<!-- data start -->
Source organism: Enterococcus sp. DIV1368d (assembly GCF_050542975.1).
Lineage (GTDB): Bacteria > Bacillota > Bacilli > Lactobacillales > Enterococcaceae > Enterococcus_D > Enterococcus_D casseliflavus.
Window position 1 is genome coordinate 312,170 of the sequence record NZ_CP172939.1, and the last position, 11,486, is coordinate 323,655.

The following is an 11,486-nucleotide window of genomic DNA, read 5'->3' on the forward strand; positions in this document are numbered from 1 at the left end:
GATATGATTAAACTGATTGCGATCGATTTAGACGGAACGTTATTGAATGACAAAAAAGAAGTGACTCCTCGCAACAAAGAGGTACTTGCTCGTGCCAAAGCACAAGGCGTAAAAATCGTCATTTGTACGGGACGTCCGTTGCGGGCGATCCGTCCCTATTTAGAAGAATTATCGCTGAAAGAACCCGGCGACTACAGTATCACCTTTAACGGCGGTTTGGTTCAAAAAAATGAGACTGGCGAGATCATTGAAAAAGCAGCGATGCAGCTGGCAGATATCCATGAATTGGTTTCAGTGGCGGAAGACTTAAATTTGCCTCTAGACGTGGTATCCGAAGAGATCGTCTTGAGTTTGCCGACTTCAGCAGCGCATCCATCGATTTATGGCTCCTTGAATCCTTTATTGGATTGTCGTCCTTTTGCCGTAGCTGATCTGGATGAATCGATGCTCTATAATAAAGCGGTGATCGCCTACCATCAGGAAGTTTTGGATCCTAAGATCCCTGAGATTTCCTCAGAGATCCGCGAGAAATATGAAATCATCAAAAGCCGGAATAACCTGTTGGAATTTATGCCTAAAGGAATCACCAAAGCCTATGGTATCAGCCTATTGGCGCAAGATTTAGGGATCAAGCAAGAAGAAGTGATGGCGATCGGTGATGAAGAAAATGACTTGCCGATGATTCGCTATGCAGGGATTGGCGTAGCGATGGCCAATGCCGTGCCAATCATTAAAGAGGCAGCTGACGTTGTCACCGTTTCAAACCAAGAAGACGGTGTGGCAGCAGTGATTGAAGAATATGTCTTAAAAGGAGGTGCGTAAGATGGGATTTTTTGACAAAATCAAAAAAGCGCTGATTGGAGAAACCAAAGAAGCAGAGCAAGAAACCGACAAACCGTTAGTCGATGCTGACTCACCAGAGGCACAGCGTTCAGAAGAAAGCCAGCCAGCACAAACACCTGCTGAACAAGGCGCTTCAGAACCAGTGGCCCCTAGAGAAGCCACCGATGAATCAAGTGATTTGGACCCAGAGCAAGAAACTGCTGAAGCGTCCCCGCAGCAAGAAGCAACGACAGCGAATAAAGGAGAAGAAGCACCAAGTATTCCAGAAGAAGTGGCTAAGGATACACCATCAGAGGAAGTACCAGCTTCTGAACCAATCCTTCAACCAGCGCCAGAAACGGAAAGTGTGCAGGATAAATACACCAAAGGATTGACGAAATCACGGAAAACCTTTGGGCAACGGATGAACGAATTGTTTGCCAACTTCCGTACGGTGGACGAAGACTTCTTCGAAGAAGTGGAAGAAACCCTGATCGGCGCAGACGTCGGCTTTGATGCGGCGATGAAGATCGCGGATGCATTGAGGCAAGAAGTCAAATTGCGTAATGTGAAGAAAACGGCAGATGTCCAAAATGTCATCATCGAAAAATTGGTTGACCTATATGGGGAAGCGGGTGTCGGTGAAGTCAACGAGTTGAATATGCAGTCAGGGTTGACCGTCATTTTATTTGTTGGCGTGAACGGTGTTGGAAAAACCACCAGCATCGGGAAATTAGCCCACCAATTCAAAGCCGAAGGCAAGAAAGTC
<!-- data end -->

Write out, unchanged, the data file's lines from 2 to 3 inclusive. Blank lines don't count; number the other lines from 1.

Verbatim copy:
Lineage (GTDB): Bacteria > Bacillota > Bacilli > Lactobacillales > Enterococcaceae > Enterococcus_D > Enterococcus_D casseliflavus.
Window position 1 is genome coordinate 312,170 of the sequence record NZ_CP172939.1, and the last position, 11,486, is coordinate 323,655.